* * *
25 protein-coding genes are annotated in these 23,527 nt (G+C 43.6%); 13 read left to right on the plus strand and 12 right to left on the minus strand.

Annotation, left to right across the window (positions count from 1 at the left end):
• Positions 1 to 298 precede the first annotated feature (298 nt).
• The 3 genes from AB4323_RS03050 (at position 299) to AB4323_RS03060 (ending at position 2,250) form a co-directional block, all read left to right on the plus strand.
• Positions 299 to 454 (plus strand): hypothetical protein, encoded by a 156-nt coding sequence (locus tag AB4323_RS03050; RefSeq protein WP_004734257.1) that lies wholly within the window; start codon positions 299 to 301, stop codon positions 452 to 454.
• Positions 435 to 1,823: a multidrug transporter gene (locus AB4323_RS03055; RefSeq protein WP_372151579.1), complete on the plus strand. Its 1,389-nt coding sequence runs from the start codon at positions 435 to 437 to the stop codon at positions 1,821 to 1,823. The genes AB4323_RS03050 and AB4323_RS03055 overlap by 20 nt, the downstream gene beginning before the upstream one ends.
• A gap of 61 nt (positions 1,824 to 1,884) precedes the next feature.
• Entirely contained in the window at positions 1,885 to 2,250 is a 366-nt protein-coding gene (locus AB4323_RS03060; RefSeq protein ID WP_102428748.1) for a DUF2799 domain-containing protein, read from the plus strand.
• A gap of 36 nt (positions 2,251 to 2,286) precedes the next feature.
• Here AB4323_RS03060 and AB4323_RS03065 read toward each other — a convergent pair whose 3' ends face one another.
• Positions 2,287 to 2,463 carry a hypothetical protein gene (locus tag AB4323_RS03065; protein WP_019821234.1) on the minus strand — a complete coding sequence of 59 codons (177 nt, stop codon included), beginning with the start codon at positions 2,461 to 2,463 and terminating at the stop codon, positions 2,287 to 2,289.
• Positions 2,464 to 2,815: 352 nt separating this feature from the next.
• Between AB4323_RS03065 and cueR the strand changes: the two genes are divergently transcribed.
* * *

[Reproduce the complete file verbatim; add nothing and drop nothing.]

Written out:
25 protein-coding genes are annotated in these 23,527 nt (G+C 43.6%); 13 read left to right on the plus strand and 12 right to left on the minus strand.

Annotation, left to right across the window (positions count from 1 at the left end):
• Positions 1 to 298 precede the first annotated feature (298 nt).
• The 3 genes from AB4323_RS03050 (at position 299) to AB4323_RS03060 (ending at position 2,250) form a co-directional block, all read left to right on the plus strand.
• Positions 299 to 454 (plus strand): hypothetical protein, encoded by a 156-nt coding sequence (locus tag AB4323_RS03050; RefSeq protein WP_004734257.1) that lies wholly within the window; start codon positions 299 to 301, stop codon positions 452 to 454.
• Positions 435 to 1,823: a multidrug transporter gene (locus AB4323_RS03055; RefSeq protein WP_372151579.1), complete on the plus strand. Its 1,389-nt coding sequence runs from the start codon at positions 435 to 437 to the stop codon at positions 1,821 to 1,823. The genes AB4323_RS03050 and AB4323_RS03055 overlap by 20 nt, the downstream gene beginning before the upstream one ends.
• A gap of 61 nt (positions 1,824 to 1,884) precedes the next feature.
• Entirely contained in the window at positions 1,885 to 2,250 is a 366-nt protein-coding gene (locus AB4323_RS03060; RefSeq protein ID WP_102428748.1) for a DUF2799 domain-containing protein, read from the plus strand.
• A gap of 36 nt (positions 2,251 to 2,286) precedes the next feature.
• Here AB4323_RS03060 and AB4323_RS03065 read toward each other — a convergent pair whose 3' ends face one another.
• Positions 2,287 to 2,463 carry a hypothetical protein gene (locus tag AB4323_RS03065; protein WP_019821234.1) on the minus strand — a complete coding sequence of 59 codons (177 nt, stop codon included), beginning with the start codon at positions 2,461 to 2,463 and terminating at the stop codon, positions 2,287 to 2,289.
• Positions 2,464 to 2,815: 352 nt separating this feature from the next.
• Between AB4323_RS03065 and cueR the strand changes: the two genes are divergently transcribed.